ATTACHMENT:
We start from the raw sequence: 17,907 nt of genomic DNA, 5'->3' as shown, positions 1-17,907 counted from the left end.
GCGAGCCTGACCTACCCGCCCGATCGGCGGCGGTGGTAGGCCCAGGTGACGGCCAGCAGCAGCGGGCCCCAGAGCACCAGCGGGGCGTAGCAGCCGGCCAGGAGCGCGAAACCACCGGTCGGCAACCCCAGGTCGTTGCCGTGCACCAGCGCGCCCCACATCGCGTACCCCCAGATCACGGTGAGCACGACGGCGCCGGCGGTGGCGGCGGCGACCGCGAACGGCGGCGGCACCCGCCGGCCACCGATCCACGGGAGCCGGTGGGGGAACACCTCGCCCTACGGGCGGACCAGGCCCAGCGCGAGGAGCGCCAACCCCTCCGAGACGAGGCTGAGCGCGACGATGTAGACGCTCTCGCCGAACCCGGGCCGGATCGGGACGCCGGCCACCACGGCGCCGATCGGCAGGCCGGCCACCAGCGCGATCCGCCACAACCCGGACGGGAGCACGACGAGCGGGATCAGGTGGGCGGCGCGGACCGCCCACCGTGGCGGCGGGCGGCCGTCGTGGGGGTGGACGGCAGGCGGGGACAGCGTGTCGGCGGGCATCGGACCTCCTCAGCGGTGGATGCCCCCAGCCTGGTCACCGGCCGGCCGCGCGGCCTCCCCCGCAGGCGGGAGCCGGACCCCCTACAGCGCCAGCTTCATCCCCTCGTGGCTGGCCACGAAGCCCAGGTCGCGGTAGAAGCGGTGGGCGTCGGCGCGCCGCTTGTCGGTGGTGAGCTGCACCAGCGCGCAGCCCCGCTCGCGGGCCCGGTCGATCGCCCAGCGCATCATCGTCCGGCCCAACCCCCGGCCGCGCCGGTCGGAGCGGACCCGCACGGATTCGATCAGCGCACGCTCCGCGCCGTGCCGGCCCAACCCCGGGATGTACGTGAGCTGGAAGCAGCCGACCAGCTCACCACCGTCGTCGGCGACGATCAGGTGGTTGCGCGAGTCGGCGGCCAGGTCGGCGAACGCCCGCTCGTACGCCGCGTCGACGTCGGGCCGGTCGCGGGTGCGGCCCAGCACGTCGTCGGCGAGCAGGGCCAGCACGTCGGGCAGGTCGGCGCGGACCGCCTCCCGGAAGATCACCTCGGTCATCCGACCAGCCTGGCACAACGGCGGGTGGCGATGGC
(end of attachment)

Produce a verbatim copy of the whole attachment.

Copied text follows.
We start from the raw sequence: 17,907 nt of genomic DNA, 5'->3' as shown, positions 1-17,907 counted from the left end.
GCGAGCCTGACCTACCCGCCCGATCGGCGGCGGTGGTAGGCCCAGGTGACGGCCAGCAGCAGCGGGCCCCAGAGCACCAGCGGGGCGTAGCAGCCGGCCAGGAGCGCGAAACCACCGGTCGGCAACCCCAGGTCGTTGCCGTGCACCAGCGCGCCCCACATCGCGTACCCCCAGATCACGGTGAGCACGACGGCGCCGGCGGTGGCGGCGGCGACCGCGAACGGCGGCGGCACCCGCCGGCCACCGATCCACGGGAGCCGGTGGGGGAACACCTCGCCCTACGGGCGGACCAGGCCCAGCGCGAGGAGCGCCAACCCCTCCGAGACGAGGCTGAGCGCGACGATGTAGACGCTCTCGCCGAACCCGGGCCGGATCGGGACGCCGGCCACCACGGCGCCGATCGGCAGGCCGGCCACCAGCGCGATCCGCCACAACCCGGACGGGAGCACGACGAGCGGGATCAGGTGGGCGGCGCGGACCGCCCACCGTGGCGGCGGGCGGCCGTCGTGGGGGTGGACGGCAGGCGGGGACAGCGTGTCGGCGGGCATCGGACCTCCTCAGCGGTGGATGCCCCCAGCCTGGTCACCGGCCGGCCGCGCGGCCTCCCCCGCAGGCGGGAGCCGGACCCCCTACAGCGCCAGCTTCATCCCCTCGTGGCTGGCCACGAAGCCCAGGTCGCGGTAGAAGCGGTGGGCGTCGGCGCGCCGCTTGTCGGTGGTGAGCTGCACCAGCGCGCAGCCCCGCTCGCGGGCCCGGTCGATCGCCCAGCGCATCATCGTCCGGCCCAACCCCCGGCCGCGCCGGTCGGAGCGGACCCGCACGGATTCGATCAGCGCACGCTCCGCGCCGTGCCGGCCCAACCCCGGGATGTACGTGAGCTGGAAGCAGCCGACCAGCTCACCACCGTCGTCGGCGACGATCAGGTGGTTGCGCGAGTCGGCGGCCAGGTCGGCGAACGCCCGCTCGTACGCCGCGTCGACGTCGGGCCGGTCGCGGGTGCGGCCCAGCACGTCGTCGGCGAGCAGGGCCAGCACGTCGGGCAGGTCGGCGCGGACCGCCTCCCGGAAGATCACCTCGGTCATCCGACCAGCCTGGCACAACGGCGGGTGGCGATGGC